Punching down the dough sounds quite aggressive and should not be taken literally. Punching down, or knocking back the dough really just means gently degassing it.
Yeast produces carbon dioxide during the fermentation process. It is sufficient to gently squeeze some of the gas out of the dough with your fingertips, then stretch it a little and fold it. Degassing the dough is an important step in making yeast dough, whether you’re baking pizza or bread.
You should degas the dough one to three times, depending on the type of dough you are working with and how long the first rise (bulk fermentation) lasts. It may be enough to deflate the dough once, if the first rise is short. However, if the first fermentation takes longer, degassing can be repeated up to three times. Good recipes usually provide guidance on this.
If the bulk fermentation takes place in a fairly warm environment, you can make the first folding approximately 30 minutes after mixing the dough.
You have to be very careful with the dough when dividing and shaping it so that the gases remain inside. During proofing, which is the final rising phase before baking, the dough must be handled carefully. While on the subject of proofing, you may be interested in my article on what happens if you bake the dough before it’s fully risen.
Why is it necessary to degas the dough?
There are several reasons why leavened dough needs to be degassed. However, you should not squeeze all the gas out of the dough, so press and fold it gently.
The carbon dioxide accumulated in the dough stretches the gluten and can overstretch it if it’s left to rise for too long. This leads to over-proofing and collapsing. Folding the dough helps the gluten network to reorganize, thus making its structure stronger.
As a result of folding the dough, the yeast cells and sugars are rearranged, so that the yeast gets fresh nutrients and can continue fermentation. Too much carbon dioxide prevents the yeast from feeding and can kill it.
The temperature difference between the outer and inner surface of the dough is evened out by gentle stretching and folding.
How can you determine when to knock back the dough?
The volume of dough made from white wheat flour should double, but those made from whole wheat flour or rye flour won’t rise as much. However, just by observing the difference in size, you may not be able to precisely determine when the dough has risen sufficiently.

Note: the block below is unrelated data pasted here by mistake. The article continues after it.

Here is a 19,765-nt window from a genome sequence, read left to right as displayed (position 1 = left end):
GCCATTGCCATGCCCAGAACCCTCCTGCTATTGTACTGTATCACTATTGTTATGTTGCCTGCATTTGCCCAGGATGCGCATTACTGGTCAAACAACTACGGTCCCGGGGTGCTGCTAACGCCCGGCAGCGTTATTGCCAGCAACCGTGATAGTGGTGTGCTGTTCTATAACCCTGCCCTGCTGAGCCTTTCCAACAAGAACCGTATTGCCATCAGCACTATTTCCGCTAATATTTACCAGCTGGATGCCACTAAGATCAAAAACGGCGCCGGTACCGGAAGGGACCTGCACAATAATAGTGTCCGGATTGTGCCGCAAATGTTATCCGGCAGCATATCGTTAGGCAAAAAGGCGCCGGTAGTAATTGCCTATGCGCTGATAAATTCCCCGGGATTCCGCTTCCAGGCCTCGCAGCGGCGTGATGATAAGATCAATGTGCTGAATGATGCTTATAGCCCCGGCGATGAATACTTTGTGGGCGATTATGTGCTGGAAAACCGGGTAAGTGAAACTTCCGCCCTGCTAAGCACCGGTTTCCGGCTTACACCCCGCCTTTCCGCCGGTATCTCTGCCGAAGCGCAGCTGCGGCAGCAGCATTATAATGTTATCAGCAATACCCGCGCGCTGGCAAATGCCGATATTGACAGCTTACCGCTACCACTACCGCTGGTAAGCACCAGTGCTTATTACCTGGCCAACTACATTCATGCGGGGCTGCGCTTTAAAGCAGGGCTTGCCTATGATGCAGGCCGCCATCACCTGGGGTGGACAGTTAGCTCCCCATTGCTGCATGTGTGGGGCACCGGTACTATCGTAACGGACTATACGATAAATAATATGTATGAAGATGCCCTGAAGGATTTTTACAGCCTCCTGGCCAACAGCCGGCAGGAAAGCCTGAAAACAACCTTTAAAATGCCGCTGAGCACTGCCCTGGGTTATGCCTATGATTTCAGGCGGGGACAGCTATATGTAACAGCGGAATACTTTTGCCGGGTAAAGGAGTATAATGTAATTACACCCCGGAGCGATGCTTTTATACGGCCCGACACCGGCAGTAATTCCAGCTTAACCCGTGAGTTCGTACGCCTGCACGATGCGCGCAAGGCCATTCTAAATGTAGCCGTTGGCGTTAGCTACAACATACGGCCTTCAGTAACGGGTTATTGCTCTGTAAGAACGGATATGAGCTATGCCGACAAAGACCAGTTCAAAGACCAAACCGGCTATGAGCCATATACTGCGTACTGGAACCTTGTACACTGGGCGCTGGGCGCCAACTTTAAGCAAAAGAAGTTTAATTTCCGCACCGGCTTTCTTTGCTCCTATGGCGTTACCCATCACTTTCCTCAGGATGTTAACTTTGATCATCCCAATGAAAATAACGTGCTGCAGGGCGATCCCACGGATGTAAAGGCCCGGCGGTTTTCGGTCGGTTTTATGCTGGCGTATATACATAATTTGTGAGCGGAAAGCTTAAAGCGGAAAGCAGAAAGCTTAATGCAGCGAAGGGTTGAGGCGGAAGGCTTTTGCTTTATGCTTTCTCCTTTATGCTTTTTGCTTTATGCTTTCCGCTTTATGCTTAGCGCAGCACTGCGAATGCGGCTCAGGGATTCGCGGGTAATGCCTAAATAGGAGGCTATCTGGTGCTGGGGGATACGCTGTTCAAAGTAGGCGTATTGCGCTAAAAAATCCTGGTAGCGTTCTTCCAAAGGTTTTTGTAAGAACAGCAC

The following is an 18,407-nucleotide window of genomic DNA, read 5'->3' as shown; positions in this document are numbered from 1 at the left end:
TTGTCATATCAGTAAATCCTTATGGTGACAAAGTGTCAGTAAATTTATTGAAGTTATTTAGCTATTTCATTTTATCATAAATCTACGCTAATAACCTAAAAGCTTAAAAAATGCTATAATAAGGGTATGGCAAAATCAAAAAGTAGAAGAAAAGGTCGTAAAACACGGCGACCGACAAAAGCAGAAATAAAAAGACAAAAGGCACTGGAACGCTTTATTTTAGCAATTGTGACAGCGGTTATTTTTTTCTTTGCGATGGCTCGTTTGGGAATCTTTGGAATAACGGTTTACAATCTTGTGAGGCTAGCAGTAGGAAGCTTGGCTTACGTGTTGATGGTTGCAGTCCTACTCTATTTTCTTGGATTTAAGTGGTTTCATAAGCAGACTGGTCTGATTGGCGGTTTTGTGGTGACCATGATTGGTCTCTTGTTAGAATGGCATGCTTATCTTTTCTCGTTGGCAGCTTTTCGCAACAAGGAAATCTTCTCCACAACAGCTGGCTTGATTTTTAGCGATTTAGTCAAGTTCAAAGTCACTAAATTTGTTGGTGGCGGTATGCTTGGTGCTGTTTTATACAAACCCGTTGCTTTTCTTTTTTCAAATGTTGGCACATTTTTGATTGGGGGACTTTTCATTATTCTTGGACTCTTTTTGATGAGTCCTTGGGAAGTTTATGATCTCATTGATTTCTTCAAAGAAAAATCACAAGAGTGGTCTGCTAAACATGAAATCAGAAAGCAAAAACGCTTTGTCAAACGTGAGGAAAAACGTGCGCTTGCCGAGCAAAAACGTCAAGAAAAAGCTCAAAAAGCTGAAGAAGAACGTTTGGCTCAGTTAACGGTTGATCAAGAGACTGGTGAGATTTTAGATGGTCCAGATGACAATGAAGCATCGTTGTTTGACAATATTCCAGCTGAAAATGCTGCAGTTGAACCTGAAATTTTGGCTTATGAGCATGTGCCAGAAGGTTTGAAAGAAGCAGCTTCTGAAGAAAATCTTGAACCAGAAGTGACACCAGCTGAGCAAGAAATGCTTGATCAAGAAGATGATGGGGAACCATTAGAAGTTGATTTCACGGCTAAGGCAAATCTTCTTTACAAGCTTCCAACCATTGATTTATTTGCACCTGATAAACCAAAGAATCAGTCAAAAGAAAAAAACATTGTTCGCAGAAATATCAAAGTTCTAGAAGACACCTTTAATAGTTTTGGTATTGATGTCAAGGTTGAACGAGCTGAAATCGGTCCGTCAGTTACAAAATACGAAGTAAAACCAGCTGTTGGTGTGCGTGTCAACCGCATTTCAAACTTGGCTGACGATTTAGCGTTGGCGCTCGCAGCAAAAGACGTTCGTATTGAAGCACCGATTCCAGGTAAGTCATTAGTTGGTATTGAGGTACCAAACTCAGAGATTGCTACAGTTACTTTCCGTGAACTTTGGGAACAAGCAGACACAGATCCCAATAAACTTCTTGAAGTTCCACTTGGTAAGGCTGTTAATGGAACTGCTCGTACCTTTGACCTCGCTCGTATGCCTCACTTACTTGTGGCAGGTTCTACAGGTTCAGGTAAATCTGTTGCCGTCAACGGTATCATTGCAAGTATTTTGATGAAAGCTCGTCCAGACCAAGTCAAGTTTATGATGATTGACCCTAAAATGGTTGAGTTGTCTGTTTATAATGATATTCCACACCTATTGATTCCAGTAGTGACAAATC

You can determine more precisely whether the dough has risen enough by gently pressing it with your finger. If it remains indented, the dough has relaxed and risen well. If, on the other hand, it is still elastic and springs back, it must be left to rest further. This takes about 30 minutes in a warm kitchen environment.
How should you properly punch down the dough?
The term “punching down” is used for degassing the dough because many people use their knuckles.
However, this is an old way of handling dough, the modern and better technique is gently pressing, stretching, and folding. The goal is not to completely squeeze out the gases contained in the dough.
- Transfer the dough from the proofing bowl to a lightly floured surface and lightly press it with your fingers.
- Gently pull the sides and fold them towards the middle, from the right and left, then roll up lengthwise.
- Put the dough back in the bowl so that the seam is at the bottom and the smooth surface is at the top.
Doughs made with sourdough starters need to be handled more gently than yeast doughs. These doughs should not be strongly deflated, because afterward, they may not have the capacity to rise again.
Bread made from the more degassed dough will have a more uniform crumb structure, which is good for sandwich bread, for example. The dough for more rustic bread, such as ciabatta, must be handled carefully to squeeze out as little gas as possible.
Punching down the dough simply means degassing it. The purpose of degassing the dough is to gently squeeze out some of the carbon dioxide produced by the yeast. This should be done one to three times, but only during the bulk fermentation phase.
Stretching and folding the dough strengthens the gluten structure, and the yeast gets fresh nutrients and continues the fermentation. Once the dough has been divided and shaped, it must be handled carefully so that the gases remain inside. While on the subject of gases in the leavened dough, you may wish to read my article on does dough oxygen to ferment.